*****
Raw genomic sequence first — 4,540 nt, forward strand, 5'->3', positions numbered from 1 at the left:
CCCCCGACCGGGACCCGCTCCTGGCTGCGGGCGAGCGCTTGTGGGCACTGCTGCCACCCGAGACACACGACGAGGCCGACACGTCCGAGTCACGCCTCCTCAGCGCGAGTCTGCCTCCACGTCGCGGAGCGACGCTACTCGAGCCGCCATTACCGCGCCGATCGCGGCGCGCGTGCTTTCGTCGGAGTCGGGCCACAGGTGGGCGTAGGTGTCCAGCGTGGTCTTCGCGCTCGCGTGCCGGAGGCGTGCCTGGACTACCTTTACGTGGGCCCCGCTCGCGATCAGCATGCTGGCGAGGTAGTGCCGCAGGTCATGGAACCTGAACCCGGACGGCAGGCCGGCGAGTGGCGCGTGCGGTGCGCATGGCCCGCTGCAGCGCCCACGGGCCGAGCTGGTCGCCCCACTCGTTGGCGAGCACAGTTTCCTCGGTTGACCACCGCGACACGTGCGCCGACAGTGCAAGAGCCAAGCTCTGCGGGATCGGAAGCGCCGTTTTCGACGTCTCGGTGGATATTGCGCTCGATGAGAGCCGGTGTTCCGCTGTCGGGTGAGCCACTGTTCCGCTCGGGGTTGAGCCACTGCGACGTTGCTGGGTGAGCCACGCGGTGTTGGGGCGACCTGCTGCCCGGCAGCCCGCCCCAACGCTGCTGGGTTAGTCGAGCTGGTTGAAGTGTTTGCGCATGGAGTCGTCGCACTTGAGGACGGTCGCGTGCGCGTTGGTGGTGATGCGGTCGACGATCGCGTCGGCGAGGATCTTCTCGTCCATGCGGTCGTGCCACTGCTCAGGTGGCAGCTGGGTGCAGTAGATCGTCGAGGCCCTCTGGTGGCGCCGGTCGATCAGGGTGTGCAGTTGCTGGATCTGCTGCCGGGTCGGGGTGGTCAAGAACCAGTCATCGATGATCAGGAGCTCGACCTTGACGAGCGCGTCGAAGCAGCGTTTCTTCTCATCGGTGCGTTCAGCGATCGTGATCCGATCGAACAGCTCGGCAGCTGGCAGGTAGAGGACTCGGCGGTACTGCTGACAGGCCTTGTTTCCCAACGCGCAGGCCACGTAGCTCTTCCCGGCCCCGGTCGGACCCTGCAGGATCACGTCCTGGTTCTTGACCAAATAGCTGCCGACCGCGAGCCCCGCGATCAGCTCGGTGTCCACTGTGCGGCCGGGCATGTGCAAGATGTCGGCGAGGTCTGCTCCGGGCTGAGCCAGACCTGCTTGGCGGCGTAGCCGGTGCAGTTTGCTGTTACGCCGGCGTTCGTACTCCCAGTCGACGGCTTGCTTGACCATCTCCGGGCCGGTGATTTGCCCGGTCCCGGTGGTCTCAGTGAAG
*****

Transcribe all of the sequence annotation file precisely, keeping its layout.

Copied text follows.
Raw genomic sequence first — 4,540 nt, forward strand, 5'->3', positions numbered from 1 at the left:
CCCCCGACCGGGACCCGCTCCTGGCTGCGGGCGAGCGCTTGTGGGCACTGCTGCCACCCGAGACACACGACGAGGCCGACACGTCCGAGTCACGCCTCCTCAGCGCGAGTCTGCCTCCACGTCGCGGAGCGACGCTACTCGAGCCGCCATTACCGCGCCGATCGCGGCGCGCGTGCTTTCGTCGGAGTCGGGCCACAGGTGGGCGTAGGTGTCCAGCGTGGTCTTCGCGCTCGCGTGCCGGAGGCGTGCCTGGACTACCTTTACGTGGGCCCCGCTCGCGATCAGCATGCTGGCGAGGTAGTGCCGCAGGTCATGGAACCTGAACCCGGACGGCAGGCCGGCGAGTGGCGCGTGCGGTGCGCATGGCCCGCTGCAGCGCCCACGGGCCGAGCTGGTCGCCCCACTCGTTGGCGAGCACAGTTTCCTCGGTTGACCACCGCGACACGTGCGCCGACAGTGCAAGAGCCAAGCTCTGCGGGATCGGAAGCGCCGTTTTCGACGTCTCGGTGGATATTGCGCTCGATGAGAGCCGGTGTTCCGCTGTCGGGTGAGCCACTGTTCCGCTCGGGGTTGAGCCACTGCGACGTTGCTGGGTGAGCCACGCGGTGTTGGGGCGACCTGCTGCCCGGCAGCCCGCCCCAACGCTGCTGGGTTAGTCGAGCTGGTTGAAGTGTTTGCGCATGGAGTCGTCGCACTTGAGGACGGTCGCGTGCGCGTTGGTGGTGATGCGGTCGACGATCGCGTCGGCGAGGATCTTCTCGTCCATGCGGTCGTGCCACTGCTCAGGTGGCAGCTGGGTGCAGTAGATCGTCGAGGCCCTCTGGTGGCGCCGGTCGATCAGGGTGTGCAGTTGCTGGATCTGCTGCCGGGTCGGGGTGGTCAAGAACCAGTCATCGATGATCAGGAGCTCGACCTTGACGAGCGCGTCGAAGCAGCGTTTCTTCTCATCGGTGCGTTCAGCGATCGTGATCCGATCGAACAGCTCGGCAGCTGGCAGGTAGAGGACTCGGCGGTACTGCTGACAGGCCTTGTTTCCCAACGCGCAGGCCACGTAGCTCTTCCCGGCCCCGGTCGGACCCTGCAGGATCACGTCCTGGTTCTTGACCAAATAGCTGCCGACCGCGAGCCCCGCGATCAGCTCGGTGTCCACTGTGCGGCCGGGCATGTGCAAGATGTCGGCGAGGTCTGCTCCGGGCTGAGCCAGACCTGCTTGGCGGCGTAGCCGGTGCAGTTTGCTGTTACGCCGGCGTTCGTACTCCCAGTCGACGGCTTGCTTGACCATCTCCGGGCCGGTGATTTGCCCGGTCCCGGTGGTCTCAGTGAAG